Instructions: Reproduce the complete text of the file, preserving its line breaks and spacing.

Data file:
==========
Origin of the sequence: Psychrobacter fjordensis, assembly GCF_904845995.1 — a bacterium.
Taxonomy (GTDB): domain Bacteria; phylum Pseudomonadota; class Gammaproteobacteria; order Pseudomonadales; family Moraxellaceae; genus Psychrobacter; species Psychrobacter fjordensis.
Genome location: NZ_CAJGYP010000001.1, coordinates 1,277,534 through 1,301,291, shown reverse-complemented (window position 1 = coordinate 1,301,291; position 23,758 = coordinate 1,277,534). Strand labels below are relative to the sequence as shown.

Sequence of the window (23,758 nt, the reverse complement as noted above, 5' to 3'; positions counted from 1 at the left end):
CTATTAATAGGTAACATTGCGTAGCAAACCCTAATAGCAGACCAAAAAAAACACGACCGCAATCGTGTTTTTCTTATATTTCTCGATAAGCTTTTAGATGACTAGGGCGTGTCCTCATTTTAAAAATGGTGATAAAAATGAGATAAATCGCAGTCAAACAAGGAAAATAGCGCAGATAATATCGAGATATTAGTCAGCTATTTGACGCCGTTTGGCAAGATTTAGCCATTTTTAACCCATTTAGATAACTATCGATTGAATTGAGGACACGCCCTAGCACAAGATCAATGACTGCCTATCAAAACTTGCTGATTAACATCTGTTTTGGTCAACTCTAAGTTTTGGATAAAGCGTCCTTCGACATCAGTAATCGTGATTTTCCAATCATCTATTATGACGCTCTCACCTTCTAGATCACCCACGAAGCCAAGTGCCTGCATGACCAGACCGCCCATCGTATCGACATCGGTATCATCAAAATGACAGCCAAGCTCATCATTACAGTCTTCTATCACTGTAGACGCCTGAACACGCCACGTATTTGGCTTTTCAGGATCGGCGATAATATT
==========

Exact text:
Origin of the sequence: Psychrobacter fjordensis, assembly GCF_904845995.1 — a bacterium.
Taxonomy (GTDB): domain Bacteria; phylum Pseudomonadota; class Gammaproteobacteria; order Pseudomonadales; family Moraxellaceae; genus Psychrobacter; species Psychrobacter fjordensis.
Genome location: NZ_CAJGYP010000001.1, coordinates 1,277,534 through 1,301,291, shown reverse-complemented (window position 1 = coordinate 1,301,291; position 23,758 = coordinate 1,277,534). Strand labels below are relative to the sequence as shown.

Sequence of the window (23,758 nt, the reverse complement as noted above, 5' to 3'; positions counted from 1 at the left end):
CTATTAATAGGTAACATTGCGTAGCAAACCCTAATAGCAGACCAAAAAAAACACGACCGCAATCGTGTTTTTCTTATATTTCTCGATAAGCTTTTAGATGACTAGGGCGTGTCCTCATTTTAAAAATGGTGATAAAAATGAGATAAATCGCAGTCAAACAAGGAAAATAGCGCAGATAATATCGAGATATTAGTCAGCTATTTGACGCCGTTTGGCAAGATTTAGCCATTTTTAACCCATTTAGATAACTATCGATTGAATTGAGGACACGCCCTAGCACAAGATCAATGACTGCCTATCAAAACTTGCTGATTAACATCTGTTTTGGTCAACTCTAAGTTTTGGATAAAGCGTCCTTCGACATCAGTAATCGTGATTTTCCAATCATCTATTATGACGCTCTCACCTTCTAGATCACCCACGAAGCCAAGTGCCTGCATGACCAGACCGCCCATCGTATCGACATCGGTATCATCAAAATGACAGCCAAGCTCATCATTACAGTCTTCTATCACTGTAGACGCCTGAACACGCCACGTATTTGGCTTTTCAGGATCGGCGATAATATT